A majority of the active judges of this court voted to grant Sunnyslope's petition for rehearing en banc, and the panel opinion was vacated. In re Sunnyslope Hous. Ltd. P'ship, 838 F.3d 975 (9th Cir. 2016); see Fed. R. App. P. 35.


The critical issue for decision is whether the bankruptcy court erred by valuing the apartment complex assuming its continued use after reorganization as low-income housing. In addition, First Southern contends that the plan of reorganization is neither fair and equitable nor feasible, and that the district court erred in not allowing it to withdraw its § 1111(b) election.

I. Valuation

When a Chapter 11 debtor opts for a cram down, a creditor's claim is secured "to the extent of the value of such creditor's interest in the estate's interest in [the secured] property." 11 U.S.C. § 506(a)(1). The value of that claim is "determined in light of the purpose of the valuation and of the proposed disposition or use of such property." Id. We established long ago that, "[w]hen a Chapter 11 debtor or a Chapter 13 debtor intends to retain property subject to a lien, the purpose of a valuation under section 506(a) is not to determine the amount the creditor would receive if it hypothetically had to foreclose and sell the collateral." In re Taffi, 96 F.3d 1190, 1192 (9th Cir. 1996) (en banc). The debtor is "in, not outside of, bankruptcy," so "[t]he foreclosure value is not relevant" because the creditor "is not foreclosing." Id.

In Taffi, we noted that our decision was consistent with the approach of all but one circuit — the Fifth — which had adopted a foreclosure-value standard in In re Rash, 90 F.3d 1036 (5th Cir. 1996) (en banc). See 96 F.3d at 1193. There, the Rashes owed $41,171 on a freight-hauler truck loan when they filed a Chapter 13 petition. Rash, 520 U.S. at 956, 117 S.Ct. 1879. They sought to retain the truck through a cram down, proposing a reorganization plan paying the creditor for the foreclosure value of the truck, which they contended was $28,500. Id. at 957, 117 S.Ct. 1879. In contrast, the creditor argued the truck should be valued at "the price the Rashes would have to pay to purchase a like vehicle," estimated at $41,000. Id. But the Fifth Circuit disagreed and held that § 506(a)(1) required the use of foreclosure value. Rash, 90 F.3d at 1060-61.

One year after we decided Taffi, the Supreme Court reversed the Fifth Circuit. The Court held, consistent with Taffi, that "§ 506(a) directs application of the replacement-value standard," rather than foreclosure value. Rash, 520 U.S. at 956, 117 S.Ct. 1879.2 The Court stated that the value of collateral under § 506(a)(1) is "the cost the debtor would incur to obtain a like asset for the same `proposed ... use.'" Id. at 965, 117 S.Ct. 1879 (alteration in original).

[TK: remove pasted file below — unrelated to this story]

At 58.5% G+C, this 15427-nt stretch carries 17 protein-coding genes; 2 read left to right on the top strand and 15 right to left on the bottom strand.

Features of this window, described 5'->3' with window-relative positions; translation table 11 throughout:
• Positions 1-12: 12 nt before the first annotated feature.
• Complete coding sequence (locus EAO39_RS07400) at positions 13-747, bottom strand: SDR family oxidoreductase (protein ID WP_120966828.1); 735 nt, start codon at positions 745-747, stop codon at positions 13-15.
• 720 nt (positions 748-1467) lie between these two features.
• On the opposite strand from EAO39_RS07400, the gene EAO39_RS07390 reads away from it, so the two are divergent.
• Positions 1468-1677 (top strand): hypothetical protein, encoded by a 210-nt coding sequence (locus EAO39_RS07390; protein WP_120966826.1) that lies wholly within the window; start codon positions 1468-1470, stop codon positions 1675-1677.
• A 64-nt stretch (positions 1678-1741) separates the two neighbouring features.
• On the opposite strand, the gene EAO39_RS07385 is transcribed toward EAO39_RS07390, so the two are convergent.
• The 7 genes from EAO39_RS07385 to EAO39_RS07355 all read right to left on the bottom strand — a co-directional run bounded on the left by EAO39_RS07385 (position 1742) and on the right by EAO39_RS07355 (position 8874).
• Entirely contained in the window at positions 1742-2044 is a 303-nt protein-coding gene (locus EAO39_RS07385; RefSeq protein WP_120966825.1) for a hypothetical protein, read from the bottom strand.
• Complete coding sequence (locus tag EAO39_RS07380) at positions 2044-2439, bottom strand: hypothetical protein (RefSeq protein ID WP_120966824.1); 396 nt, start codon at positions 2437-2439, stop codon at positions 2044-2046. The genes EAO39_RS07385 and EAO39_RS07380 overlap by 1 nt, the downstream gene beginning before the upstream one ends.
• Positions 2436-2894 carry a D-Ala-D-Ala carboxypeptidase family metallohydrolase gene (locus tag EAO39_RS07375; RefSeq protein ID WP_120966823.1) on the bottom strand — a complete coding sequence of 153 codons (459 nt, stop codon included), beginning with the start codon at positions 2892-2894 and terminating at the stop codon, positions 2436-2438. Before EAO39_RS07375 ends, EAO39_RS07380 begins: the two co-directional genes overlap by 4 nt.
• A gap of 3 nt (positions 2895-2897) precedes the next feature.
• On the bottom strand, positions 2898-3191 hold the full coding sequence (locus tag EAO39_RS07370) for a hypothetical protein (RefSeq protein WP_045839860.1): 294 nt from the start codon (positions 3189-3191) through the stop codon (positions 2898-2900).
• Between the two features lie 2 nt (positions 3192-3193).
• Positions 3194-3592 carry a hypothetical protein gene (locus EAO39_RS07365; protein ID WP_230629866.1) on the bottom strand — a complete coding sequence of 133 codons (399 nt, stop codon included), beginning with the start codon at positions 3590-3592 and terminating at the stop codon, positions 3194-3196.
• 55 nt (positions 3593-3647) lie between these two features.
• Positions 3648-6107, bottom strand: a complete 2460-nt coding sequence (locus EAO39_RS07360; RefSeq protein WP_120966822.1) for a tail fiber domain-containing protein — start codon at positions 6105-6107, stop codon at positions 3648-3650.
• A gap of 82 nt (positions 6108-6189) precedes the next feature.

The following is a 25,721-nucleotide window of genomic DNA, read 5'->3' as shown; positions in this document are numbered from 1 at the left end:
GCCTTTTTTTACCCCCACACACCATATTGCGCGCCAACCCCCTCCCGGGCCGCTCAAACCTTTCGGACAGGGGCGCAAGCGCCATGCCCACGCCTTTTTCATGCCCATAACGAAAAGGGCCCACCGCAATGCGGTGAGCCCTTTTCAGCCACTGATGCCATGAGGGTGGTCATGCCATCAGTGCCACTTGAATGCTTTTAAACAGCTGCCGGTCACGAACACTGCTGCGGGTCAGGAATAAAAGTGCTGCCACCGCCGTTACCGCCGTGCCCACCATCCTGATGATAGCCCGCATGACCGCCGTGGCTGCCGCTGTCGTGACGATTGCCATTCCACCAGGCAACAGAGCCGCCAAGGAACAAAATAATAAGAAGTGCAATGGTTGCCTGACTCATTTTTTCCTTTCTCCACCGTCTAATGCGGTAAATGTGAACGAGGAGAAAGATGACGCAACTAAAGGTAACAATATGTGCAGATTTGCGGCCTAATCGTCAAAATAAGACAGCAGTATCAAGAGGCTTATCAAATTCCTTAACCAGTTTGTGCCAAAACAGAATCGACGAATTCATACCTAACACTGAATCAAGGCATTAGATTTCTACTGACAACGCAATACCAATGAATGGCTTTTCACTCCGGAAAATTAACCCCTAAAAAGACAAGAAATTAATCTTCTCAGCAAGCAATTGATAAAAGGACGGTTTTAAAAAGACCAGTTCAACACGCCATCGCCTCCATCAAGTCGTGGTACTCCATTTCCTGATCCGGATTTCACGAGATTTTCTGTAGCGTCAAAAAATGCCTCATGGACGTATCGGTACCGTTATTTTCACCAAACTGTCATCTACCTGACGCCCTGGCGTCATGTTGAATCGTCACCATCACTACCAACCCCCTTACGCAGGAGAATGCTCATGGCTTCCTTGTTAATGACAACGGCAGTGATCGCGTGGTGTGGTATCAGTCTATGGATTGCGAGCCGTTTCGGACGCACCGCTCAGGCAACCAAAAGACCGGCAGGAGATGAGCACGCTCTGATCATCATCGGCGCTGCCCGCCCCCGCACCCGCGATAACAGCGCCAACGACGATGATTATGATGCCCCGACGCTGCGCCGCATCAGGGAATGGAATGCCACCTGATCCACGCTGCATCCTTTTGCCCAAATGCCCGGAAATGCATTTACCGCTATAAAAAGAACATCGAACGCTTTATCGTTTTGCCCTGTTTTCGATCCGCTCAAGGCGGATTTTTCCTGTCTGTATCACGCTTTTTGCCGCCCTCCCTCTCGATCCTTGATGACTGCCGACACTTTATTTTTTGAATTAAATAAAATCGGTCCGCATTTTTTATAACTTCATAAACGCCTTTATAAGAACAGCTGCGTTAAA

Rash stressed the instruction in § 506(a)(1) to value the collateral based on its "proposed disposition or use" in the plan of reorganization. Id. at 962, 117 S.Ct. 1879. The Court emphasized that, in a reorganization involving a cram down, the debtor will continue to use the collateral, and valuation must therefore occur "in light of the proposed repayment plan reality: no foreclosure sale." Id. at 963, 117 S.Ct. 1879 (alteration omitted) (quoting Winthrop Old Farm Nurseries, 50 F.3d at 75). The "actual use," the Court held, "is the proper guide," id., and replacement value is therefore "the price a willing buyer in the debtor's trade, business, or situation would pay to obtain like property from a willing seller," id. at 960, 117 S.Ct. 1879.

Rash also teaches that the determination of replacement value by the bankruptcy court is a factual finding. Id. at 965 n.6, 117 S.Ct. 1879. We therefore review the valuation determination in this case for clear error. In re JTS Corp., 617 F.3d 1102, 1109 (9th Cir. 2010). We find none.

The essential inquiry under Rash is to determine the price that a debtor in Sunnyslope's position would pay to obtain an asset like the collateral for the particular use proposed in the plan of reorganization. 520 U.S. at 965, 117 S.Ct. 1879. First Southern does not dispute that there was substantial evidence before the bankruptcy court that it would cost Sunnyslope $3.9 million to acquire a property like the apartment complex (including the tax-credits) with similar restrictive covenants requiring that it be devoted to low-income housing.

Despite this, First Southern argues that the property should instead be valued at its "highest and best use" — housing without any low-income restrictions. But § 506(a)(1) speaks expressly of the reorganization plan's "proposed disposition or use." Absent foreclosure, the very event that the Chapter 11 plan sought to avoid, Sunnyslope cannot use the property except as affordable housing, nor could anyone else. Rash expressly instructs that a § 506(a)(1) valuation cannot consider what would happen after a hypothetical foreclosure — the valuation must instead reflect the property's "actual use." 520 U.S. at 963, 117 S.Ct. 1879.

First Southern attempts to distinguish Rash by noting that foreclosure value is greater than replacement value in this case. But Rash implicitly acknowledged that this outcome might occasionally be the case, and nonetheless adopted a replacement-value standard. See 520 U.S. at 960, 117 S.Ct. 1879. We cannot depart from that standard without doing precisely what Rash instructed bankruptcy courts to avoid — assuming a foreclosure that the Chapter 11 petition prevented. See id. at 963, 117 S.Ct. 1879.